There is no graphic sex into this story. This is actually pretty much true story, with names, places and some other details changed for privacy. Special thanks again to Sbrooks for the editing. Any remaining errors are entirely mine -- probably added after his assistance. I made some significant changes.
It’s not like I hadn’t been warned about Maitland girls my whole life. Everybody knew. A Maitland girl would always be beautiful. A Maitland girl would always be clever. And funny. And make you feel lightheaded and dizzy with rapture.
But most of all, a Maitland girl would always be faithless.
Steady just wasn’t in them, as my Mamma would say. She’d certainly warned me enough times about those Maitland girls. The whole clan of them, she’d insist, had been put on this Earth by the Devil himself to confuse and perplex men. They could, she said, hypnotize men with their eyes and words and ever-swaying hips.
It didn’t matter what family name they took if they married – O’Malley, Smith, Robard - it’d never change their nature. They’d always be Maitland girls and they’d always flicker off to chase a brighter light, a momentary pleasure without a second thought.
You’d better, they said, look close at your children to see who their real father was if you took up with a Mailtand girl.
Steady just wasn’t in them.
So as I walked slowly up the path to the front porch of my farmhouse, I could hardly claim to be surprised that my wife Jenny was standing next to my best friend Mark, with his baby girl balanced on one hip.
My son Tommy was staring fixedly at me from behind Jenny’s blue calico dress, confused and lost. Mark was gently touching my son’s shoulder, jaw set in hard determination, as of someone seeing a storm approach and knowing it’d have to be weathered.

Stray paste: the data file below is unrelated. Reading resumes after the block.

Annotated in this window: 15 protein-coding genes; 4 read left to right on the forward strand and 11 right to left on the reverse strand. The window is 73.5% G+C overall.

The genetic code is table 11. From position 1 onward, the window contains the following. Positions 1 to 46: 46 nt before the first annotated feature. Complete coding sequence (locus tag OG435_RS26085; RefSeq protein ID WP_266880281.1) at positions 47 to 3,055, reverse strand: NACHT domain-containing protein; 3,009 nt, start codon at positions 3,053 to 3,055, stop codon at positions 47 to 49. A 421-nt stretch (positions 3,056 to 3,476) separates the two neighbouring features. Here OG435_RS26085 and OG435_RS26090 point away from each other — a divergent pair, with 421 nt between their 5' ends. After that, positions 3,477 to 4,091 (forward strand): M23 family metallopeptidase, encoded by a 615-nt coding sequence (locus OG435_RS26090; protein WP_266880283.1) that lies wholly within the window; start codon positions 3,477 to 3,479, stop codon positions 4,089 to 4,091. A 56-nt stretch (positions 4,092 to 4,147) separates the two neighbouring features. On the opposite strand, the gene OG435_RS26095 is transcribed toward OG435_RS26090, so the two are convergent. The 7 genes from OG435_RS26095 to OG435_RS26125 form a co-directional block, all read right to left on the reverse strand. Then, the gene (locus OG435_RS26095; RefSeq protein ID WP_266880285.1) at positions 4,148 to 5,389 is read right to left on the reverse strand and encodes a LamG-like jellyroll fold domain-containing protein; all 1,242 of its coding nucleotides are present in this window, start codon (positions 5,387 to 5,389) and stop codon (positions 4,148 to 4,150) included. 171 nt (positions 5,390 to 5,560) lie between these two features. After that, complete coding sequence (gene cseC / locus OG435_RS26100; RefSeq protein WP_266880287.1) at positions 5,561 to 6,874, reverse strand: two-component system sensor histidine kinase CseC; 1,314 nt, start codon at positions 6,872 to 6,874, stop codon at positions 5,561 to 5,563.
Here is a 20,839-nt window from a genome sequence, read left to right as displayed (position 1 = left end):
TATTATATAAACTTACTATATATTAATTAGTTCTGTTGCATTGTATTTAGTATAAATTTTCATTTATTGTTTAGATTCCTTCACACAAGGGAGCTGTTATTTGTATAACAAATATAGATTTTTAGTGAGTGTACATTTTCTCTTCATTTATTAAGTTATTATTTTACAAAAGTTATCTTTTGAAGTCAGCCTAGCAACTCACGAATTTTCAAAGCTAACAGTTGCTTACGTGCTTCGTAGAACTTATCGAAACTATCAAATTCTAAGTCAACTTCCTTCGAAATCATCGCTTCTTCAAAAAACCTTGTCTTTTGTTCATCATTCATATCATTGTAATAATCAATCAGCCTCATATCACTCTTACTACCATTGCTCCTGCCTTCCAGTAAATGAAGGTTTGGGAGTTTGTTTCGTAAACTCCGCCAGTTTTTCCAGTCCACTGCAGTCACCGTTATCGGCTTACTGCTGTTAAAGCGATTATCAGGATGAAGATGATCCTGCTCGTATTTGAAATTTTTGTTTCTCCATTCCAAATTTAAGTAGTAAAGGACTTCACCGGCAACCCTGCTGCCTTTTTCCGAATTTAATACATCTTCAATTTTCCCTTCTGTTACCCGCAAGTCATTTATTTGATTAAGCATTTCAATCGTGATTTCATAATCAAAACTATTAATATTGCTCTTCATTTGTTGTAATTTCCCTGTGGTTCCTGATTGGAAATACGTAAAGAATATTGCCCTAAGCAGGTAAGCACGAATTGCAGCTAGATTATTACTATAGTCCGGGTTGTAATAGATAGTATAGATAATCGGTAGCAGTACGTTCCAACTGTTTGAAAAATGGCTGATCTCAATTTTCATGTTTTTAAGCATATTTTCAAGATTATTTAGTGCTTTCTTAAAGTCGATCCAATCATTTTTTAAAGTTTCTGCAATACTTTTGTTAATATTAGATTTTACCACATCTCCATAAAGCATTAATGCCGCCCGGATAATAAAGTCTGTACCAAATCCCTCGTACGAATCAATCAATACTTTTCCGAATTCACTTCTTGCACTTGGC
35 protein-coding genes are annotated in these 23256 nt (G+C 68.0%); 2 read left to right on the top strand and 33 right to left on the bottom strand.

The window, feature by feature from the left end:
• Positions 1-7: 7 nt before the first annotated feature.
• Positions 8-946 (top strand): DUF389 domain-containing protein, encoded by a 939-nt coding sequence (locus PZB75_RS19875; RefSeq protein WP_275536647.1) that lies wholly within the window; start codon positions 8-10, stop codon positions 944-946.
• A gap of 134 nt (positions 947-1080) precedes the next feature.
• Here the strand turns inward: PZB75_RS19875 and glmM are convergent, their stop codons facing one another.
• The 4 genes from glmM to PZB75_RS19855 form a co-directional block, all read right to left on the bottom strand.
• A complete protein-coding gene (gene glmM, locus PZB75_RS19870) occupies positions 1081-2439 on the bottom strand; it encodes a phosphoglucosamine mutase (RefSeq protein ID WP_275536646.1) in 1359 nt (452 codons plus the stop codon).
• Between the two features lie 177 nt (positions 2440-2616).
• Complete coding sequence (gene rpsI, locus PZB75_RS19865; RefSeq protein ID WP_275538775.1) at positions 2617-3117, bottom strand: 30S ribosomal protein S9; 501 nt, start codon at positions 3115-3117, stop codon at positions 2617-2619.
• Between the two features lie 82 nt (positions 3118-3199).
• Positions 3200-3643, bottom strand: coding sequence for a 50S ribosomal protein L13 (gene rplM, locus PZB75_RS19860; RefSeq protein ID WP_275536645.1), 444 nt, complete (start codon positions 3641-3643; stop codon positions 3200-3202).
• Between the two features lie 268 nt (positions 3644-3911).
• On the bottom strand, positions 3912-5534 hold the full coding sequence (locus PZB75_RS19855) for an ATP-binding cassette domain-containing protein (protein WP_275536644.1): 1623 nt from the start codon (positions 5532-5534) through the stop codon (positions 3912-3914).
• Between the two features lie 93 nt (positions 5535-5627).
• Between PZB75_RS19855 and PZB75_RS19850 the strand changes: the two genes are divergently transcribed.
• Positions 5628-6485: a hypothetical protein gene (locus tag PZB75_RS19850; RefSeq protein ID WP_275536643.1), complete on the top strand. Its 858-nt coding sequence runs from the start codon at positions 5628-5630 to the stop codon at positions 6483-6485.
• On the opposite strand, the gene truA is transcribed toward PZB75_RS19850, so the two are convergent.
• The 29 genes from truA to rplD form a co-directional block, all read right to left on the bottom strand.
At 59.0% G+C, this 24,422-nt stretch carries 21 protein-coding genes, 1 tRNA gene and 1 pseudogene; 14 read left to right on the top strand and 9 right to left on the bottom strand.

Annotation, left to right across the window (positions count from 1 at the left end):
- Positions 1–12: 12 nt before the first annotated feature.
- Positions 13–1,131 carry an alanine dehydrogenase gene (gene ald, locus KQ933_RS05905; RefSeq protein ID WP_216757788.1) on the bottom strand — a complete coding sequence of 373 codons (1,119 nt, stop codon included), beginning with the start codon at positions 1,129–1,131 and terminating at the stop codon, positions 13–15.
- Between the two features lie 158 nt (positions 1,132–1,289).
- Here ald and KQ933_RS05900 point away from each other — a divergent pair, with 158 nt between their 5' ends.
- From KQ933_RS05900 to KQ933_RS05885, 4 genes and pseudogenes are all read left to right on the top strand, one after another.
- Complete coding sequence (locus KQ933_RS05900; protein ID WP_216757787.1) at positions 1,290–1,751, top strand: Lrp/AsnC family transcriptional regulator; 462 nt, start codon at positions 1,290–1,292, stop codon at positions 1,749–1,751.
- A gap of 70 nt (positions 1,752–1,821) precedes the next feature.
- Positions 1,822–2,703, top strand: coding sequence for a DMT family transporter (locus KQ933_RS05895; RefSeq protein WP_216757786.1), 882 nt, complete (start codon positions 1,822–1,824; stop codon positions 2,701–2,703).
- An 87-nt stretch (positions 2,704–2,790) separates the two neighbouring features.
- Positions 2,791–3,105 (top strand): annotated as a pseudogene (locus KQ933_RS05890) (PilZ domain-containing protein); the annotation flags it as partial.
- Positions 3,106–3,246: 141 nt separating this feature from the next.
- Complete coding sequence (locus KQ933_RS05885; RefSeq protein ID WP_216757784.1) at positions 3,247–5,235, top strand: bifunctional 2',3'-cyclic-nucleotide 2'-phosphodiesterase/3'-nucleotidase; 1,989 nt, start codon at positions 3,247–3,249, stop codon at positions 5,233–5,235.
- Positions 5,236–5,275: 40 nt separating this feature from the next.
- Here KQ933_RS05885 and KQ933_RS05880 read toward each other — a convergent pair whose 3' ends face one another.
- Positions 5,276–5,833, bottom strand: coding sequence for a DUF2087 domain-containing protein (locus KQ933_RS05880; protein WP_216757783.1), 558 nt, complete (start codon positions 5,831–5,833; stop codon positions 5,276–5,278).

Jenny was frozen between fascination and horror, eyes wide, one hand reaching out as if to touch me across the ten feet between us, seeking to prove I was real. Or not real.
I’d listened to my mother growing up. I stayed clear of fickle Maitland girls and their magnetic eyes. Though I’d certainly seen them. They were like burning comets, brilliant against the background of dour, church-going people of the county. Flickering from boy to boy in school, and man to man out of it.
My best friend Mark and I heard more stories about Maitland girls and their appetites for pleasure from the older boys – the ones that’d fallen for them and been cast aside. The only Maitland girl close to our age was Jenny Maitland, a bright-eyed, impossibly lovely girl, who was never with the same boy for four months. We’d passed words occasionally, friendly enough, but I’d wisely stayed away from her until she ran off to the City, chasing that something that Maitland girls were always seeking. I’d been worried that I was next on her list of conquests, and my Mamma would have killed me if I’d taken up with a Maitland girl, so I breathed a sigh of relief when she disappeared from school.